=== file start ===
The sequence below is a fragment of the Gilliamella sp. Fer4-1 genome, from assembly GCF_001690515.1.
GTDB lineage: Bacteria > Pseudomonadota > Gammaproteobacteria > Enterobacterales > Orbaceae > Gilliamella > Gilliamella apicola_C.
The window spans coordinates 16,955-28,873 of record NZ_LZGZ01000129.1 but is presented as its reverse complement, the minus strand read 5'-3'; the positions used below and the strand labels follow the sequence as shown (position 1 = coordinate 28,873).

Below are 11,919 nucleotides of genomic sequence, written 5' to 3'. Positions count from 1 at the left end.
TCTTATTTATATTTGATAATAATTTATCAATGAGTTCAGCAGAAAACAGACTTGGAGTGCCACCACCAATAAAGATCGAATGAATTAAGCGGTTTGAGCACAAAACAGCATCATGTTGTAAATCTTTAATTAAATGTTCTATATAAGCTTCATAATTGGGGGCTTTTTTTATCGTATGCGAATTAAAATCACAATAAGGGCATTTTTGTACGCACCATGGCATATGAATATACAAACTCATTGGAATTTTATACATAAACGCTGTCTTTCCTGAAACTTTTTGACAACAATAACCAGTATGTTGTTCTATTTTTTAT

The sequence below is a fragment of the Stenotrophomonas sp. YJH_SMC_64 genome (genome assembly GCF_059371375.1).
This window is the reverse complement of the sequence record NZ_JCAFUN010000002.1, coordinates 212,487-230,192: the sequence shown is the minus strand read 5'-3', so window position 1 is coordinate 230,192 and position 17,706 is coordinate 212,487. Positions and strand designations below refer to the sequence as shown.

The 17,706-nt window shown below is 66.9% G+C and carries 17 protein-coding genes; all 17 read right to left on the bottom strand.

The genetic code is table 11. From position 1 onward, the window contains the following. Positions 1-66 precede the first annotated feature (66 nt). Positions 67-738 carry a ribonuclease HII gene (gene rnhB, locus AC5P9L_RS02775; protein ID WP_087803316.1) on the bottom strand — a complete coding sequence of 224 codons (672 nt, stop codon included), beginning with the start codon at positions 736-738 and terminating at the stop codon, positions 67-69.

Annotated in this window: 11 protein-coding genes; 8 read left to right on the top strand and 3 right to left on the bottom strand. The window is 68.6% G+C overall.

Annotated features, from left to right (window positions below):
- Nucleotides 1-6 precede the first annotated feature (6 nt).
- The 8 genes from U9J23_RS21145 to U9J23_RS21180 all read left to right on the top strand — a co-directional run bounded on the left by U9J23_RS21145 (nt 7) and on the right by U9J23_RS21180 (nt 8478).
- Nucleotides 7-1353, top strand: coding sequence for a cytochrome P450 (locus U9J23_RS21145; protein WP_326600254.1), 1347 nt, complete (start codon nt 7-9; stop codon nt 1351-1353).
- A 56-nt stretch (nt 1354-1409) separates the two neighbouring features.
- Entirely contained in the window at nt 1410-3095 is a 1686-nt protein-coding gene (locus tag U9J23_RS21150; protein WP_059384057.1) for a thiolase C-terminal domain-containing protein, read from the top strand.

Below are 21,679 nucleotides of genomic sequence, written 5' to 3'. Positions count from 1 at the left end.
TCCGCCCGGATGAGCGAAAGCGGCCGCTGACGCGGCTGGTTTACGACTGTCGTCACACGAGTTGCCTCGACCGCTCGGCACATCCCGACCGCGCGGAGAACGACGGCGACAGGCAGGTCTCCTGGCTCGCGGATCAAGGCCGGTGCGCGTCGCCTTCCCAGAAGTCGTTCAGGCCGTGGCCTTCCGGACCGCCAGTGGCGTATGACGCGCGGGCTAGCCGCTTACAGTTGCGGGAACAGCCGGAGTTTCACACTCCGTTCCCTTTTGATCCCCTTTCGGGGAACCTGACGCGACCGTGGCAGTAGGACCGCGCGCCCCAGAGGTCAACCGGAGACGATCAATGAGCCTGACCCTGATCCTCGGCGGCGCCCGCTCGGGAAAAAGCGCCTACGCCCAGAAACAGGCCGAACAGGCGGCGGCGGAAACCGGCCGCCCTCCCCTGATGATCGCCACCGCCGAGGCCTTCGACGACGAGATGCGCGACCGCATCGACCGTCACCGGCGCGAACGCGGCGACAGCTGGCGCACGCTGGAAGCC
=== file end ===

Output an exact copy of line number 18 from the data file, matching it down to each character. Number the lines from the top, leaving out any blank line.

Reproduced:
TCCGCCCGGATGAGCGAAAGCGGCCGCTGACGCGGCTGGTTTACGACTGTCGTCACACGAGTTGCCTCGACCGCTCGGCACATCCCGACCGCGCGGAGAACGACGGCGACAGGCAGGTCTCCTGGCTCGCGGATCAAGGCCGGTGCGCGTCGCCTTCCCAGAAGTCGTTCAGGCCGTGGCCTTCCGGACCGCCAGTGGCGTATGACGCGCGGGCTAGCCGCTTACAGTTGCGGGAACAGCCGGAGTTTCACACTCCGTTCCCTTTTGATCCCCTTTCGGGGAACCTGACGCGACCGTGGCAGTAGGACCGCGCGCCCCAGAGGTCAACCGGAGACGATCAATGAGCCTGACCCTGATCCTCGGCGGCGCCCGCTCGGGAAAAAGCGCCTACGCCCAGAAACAGGCCGAACAGGCGGCGGCGGAAACCGGCCGCCCTCCCCTGATGATCGCCACCGCCGAGGCCTTCGACGACGAGATGCGCGACCGCATCGACCGTCACCGGCGCGAACGCGGCGACAGCTGGCGCACGCTGGAAGCC